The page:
If there was a team that needed the proverbial “shot in the arm,” it was the Arizona Diamondbacks. They were in the midst of a five-game losing streak when they visited Turner Field to start a three-game series with Atlanta on May 18, 2004. The Diamondbacks were in last place in the National League’s West Division, trailing the Los Angeles Dodgers by 8½ games. The offense was struggling, having scored just eight runs over the last five losses. Arizona had just been swept by its cellar-dweller brethren in the East Division, the Montreal Expos. The Diamondbacks managed to cross the plate four times in the three-game series.
But if you need a stopper, someone to stop the bleeding, who better than Randy Johnson? The five-time Cy Young Award winner may have been 40 years old, but he could still bring the heat. Unfortunately, the Big Unit was not immune to the putrid offensive support by his mates. In his last two outings, Johnson had hurled admirably but loss nonetheless. On May 7 he gave up two earned runs, struck out 10, and lost to the Phillies, 4-1. In his next start, against the Mets on May 12, he surrendered one earned run and whiffed seven batters, but took the loss, 1-0, dropping his record to 3-4.
The Atlanta Braves’ fortunes in the early part of 2004 were a bit better than those of their guests. Although their record was 17-19, they were in a virtual tie for third place with New York in the NL East Division. They trailed the front-running Florida Marlins by only 3½ games.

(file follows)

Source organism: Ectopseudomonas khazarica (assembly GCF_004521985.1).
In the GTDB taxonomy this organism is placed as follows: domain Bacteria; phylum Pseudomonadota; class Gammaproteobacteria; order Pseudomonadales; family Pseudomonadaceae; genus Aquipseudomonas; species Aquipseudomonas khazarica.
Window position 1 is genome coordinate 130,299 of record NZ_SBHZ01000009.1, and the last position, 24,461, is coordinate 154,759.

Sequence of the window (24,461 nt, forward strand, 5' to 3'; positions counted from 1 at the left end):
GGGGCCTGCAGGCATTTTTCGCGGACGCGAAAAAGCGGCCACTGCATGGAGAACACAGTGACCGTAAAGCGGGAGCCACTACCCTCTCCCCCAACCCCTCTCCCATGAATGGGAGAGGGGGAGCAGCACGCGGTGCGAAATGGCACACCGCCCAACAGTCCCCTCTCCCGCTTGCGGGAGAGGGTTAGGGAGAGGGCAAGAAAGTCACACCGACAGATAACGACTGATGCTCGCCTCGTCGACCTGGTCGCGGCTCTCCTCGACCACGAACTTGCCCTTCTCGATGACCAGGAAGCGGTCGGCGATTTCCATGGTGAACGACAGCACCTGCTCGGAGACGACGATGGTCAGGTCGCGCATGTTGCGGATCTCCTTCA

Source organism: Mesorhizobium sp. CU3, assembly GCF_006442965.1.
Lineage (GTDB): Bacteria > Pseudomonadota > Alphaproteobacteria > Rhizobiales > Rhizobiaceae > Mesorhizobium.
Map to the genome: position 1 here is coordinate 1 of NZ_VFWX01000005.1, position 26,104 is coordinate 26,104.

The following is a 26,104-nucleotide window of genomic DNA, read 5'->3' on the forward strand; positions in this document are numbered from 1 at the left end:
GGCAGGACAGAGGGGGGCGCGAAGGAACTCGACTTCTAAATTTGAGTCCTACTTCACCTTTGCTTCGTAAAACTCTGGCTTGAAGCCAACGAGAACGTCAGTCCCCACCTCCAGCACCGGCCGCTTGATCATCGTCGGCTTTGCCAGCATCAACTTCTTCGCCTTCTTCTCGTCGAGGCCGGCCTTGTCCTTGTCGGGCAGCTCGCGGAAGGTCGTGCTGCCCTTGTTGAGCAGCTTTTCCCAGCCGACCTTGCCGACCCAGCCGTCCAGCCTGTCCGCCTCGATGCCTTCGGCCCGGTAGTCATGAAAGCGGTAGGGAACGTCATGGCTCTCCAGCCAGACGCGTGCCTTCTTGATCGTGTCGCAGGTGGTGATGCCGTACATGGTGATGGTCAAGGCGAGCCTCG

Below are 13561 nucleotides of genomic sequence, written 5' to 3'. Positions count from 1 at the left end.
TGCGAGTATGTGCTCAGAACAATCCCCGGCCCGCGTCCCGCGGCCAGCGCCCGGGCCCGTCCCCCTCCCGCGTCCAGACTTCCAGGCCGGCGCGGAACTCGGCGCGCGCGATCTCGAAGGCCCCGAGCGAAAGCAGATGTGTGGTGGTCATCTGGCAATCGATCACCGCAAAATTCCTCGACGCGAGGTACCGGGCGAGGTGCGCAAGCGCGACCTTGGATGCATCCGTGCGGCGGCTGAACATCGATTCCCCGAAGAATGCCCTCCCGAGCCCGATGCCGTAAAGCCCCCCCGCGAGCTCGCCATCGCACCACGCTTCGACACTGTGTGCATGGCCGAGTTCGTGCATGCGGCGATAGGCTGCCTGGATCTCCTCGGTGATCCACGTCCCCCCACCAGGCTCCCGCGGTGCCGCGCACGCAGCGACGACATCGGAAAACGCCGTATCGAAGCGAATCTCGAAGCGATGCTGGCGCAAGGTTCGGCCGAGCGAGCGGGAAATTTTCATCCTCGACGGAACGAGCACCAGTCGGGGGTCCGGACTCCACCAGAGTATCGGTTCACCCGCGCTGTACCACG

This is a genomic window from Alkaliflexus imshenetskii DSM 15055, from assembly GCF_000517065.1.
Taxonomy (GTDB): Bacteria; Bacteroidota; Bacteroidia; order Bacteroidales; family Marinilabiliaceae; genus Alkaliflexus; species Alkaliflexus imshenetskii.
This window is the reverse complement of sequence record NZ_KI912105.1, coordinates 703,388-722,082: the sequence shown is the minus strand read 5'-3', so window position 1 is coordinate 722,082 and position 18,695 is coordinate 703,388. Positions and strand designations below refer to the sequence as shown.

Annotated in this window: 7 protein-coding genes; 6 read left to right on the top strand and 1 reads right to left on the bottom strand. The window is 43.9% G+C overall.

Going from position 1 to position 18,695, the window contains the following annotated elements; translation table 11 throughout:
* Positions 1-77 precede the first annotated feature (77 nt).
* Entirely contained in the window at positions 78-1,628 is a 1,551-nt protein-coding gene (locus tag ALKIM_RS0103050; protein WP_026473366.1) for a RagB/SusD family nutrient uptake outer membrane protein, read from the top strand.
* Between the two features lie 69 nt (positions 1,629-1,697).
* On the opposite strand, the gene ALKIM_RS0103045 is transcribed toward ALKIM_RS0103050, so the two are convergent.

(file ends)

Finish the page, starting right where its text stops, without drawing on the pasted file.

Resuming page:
Atlanta’s starting pitcher was Mike Hampton, a left-handed pitcher who was having his own problems. He sported an 0-4 record and a 7.41 ERA thus far in the young season. Johnson and Hampton were not unfamiliar with each other, as they were teammates in 1993 with Seattle and in 1998 in Houston.
After a scoreless first inning, Arizona struck first. With two outs in the top of the second, Danny Bautista singled to right field. Alex Cintron followed with a double to center, Bautista scored, and the visitors led 1-0. In the Braves’ half of the second inning, Johnson struck out Johnny Estrada and J.D. Drew. Six up and six down for the Big Unit, and he also had four K’s.
In an era where baseball games tended to approach or exceed three hours in length, this game was clipping right along. Hampton was giving a good account of himself, having given up only the single run. In the home half of the fifth inning, the Braves went down in order, all on balls hit to the outfield. Drew hit a liner to the corner in right field that was hauled in by Bautista with a basket catch. It was the only inning in which Johnson did not record at least one strikeout in the game. In the sixth inning, Hampton tapped a slow roller that shortstop Cintron scooped up and fired to first base, nipping the Braves pitcher by a half-step.
In the top of the seventh, Cintron was involved in the scoring again. After a one-out double down the left-field line, Cintron scored on a single by Chad Tracy. The Diamondbacks’ lead was pushed out to 2-0. As for the Braves, their parade to the plate came in threes.Three batters came to bat, three batters sent back to the dugout.